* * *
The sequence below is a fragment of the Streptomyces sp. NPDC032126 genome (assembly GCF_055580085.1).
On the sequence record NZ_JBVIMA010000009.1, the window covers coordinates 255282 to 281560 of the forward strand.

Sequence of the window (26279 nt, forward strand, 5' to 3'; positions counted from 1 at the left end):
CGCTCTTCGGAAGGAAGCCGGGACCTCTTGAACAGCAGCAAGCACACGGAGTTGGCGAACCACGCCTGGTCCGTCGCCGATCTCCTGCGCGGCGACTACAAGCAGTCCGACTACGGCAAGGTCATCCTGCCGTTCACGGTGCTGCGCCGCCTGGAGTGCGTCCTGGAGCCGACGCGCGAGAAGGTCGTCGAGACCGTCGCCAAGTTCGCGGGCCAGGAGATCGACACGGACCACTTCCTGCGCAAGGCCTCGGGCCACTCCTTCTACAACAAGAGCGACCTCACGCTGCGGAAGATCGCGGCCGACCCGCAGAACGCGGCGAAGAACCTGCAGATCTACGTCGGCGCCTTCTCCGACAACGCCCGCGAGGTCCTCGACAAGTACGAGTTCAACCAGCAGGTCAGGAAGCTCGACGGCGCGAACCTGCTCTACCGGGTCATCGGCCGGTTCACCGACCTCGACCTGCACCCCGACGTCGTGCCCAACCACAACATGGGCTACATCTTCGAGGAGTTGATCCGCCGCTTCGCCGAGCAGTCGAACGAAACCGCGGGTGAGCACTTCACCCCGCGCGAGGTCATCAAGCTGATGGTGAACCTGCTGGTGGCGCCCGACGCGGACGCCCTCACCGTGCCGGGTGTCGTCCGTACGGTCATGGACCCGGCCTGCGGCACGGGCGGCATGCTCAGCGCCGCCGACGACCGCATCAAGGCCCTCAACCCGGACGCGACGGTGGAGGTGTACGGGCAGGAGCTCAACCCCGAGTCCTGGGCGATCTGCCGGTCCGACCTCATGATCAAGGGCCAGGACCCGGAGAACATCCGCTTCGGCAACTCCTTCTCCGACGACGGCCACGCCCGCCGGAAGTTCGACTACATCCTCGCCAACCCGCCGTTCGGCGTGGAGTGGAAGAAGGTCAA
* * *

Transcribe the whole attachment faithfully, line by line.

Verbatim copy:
The sequence below is a fragment of the Streptomyces sp. NPDC032126 genome (assembly GCF_055580085.1).
On the sequence record NZ_JBVIMA010000009.1, the window covers coordinates 255282 to 281560 of the forward strand.

Sequence of the window (26279 nt, forward strand, 5' to 3'; positions counted from 1 at the left end):
CGCTCTTCGGAAGGAAGCCGGGACCTCTTGAACAGCAGCAAGCACACGGAGTTGGCGAACCACGCCTGGTCCGTCGCCGATCTCCTGCGCGGCGACTACAAGCAGTCCGACTACGGCAAGGTCATCCTGCCGTTCACGGTGCTGCGCCGCCTGGAGTGCGTCCTGGAGCCGACGCGCGAGAAGGTCGTCGAGACCGTCGCCAAGTTCGCGGGCCAGGAGATCGACACGGACCACTTCCTGCGCAAGGCCTCGGGCCACTCCTTCTACAACAAGAGCGACCTCACGCTGCGGAAGATCGCGGCCGACCCGCAGAACGCGGCGAAGAACCTGCAGATCTACGTCGGCGCCTTCTCCGACAACGCCCGCGAGGTCCTCGACAAGTACGAGTTCAACCAGCAGGTCAGGAAGCTCGACGGCGCGAACCTGCTCTACCGGGTCATCGGCCGGTTCACCGACCTCGACCTGCACCCCGACGTCGTGCCCAACCACAACATGGGCTACATCTTCGAGGAGTTGATCCGCCGCTTCGCCGAGCAGTCGAACGAAACCGCGGGTGAGCACTTCACCCCGCGCGAGGTCATCAAGCTGATGGTGAACCTGCTGGTGGCGCCCGACGCGGACGCCCTCACCGTGCCGGGTGTCGTCCGTACGGTCATGGACCCGGCCTGCGGCACGGGCGGCATGCTCAGCGCCGCCGACGACCGCATCAAGGCCCTCAACCCGGACGCGACGGTGGAGGTGTACGGGCAGGAGCTCAACCCCGAGTCCTGGGCGATCTGCCGGTCCGACCTCATGATCAAGGGCCAGGACCCGGAGAACATCCGCTTCGGCAACTCCTTCTCCGACGACGGCCACGCCCGCCGGAAGTTCGACTACATCCTCGCCAACCCGCCGTTCGGCGTGGAGTGGAAGAAGGTCAA